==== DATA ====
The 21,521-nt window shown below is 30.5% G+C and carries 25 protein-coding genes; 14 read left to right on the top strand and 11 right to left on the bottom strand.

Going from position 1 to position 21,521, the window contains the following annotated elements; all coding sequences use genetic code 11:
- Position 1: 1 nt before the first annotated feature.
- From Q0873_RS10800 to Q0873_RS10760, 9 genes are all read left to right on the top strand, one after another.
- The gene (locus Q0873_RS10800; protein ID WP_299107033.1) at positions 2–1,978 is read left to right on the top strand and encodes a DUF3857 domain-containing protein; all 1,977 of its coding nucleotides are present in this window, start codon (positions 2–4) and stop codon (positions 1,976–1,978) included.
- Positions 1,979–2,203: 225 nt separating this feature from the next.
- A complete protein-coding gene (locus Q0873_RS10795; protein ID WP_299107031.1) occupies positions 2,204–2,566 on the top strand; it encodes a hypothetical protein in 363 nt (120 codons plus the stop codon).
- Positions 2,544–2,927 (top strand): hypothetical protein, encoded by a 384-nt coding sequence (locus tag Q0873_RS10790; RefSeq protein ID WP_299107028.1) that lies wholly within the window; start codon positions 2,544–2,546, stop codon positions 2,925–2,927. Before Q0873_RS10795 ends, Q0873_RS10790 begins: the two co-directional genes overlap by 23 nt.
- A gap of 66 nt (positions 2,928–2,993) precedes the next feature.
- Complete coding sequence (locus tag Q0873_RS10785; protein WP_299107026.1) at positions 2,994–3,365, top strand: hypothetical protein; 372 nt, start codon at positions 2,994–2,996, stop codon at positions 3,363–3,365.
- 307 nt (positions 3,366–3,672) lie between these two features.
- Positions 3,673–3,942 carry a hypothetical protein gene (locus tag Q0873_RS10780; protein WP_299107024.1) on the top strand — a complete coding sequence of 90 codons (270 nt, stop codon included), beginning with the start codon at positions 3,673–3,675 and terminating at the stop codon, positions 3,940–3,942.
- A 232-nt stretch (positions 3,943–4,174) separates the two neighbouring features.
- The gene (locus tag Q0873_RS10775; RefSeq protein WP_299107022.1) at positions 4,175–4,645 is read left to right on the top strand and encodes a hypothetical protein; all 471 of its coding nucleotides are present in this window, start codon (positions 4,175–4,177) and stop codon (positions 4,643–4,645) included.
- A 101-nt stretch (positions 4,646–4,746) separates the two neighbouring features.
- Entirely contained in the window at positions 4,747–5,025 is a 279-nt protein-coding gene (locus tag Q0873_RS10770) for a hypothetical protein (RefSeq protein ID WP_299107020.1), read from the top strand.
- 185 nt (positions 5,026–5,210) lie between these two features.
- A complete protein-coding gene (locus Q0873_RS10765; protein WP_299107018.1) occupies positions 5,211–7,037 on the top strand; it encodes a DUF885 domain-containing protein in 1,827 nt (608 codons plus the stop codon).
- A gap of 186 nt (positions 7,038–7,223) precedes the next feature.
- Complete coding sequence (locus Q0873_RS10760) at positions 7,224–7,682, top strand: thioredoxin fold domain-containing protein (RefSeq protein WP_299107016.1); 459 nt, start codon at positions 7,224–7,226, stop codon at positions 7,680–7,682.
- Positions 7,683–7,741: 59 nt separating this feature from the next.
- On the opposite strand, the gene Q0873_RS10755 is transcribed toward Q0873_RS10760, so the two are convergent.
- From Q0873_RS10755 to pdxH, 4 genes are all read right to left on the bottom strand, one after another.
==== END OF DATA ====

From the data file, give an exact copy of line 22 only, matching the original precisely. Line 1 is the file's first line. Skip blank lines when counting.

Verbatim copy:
- On the opposite strand, the gene Q0873_RS10755 is transcribed toward Q0873_RS10760, so the two are convergent.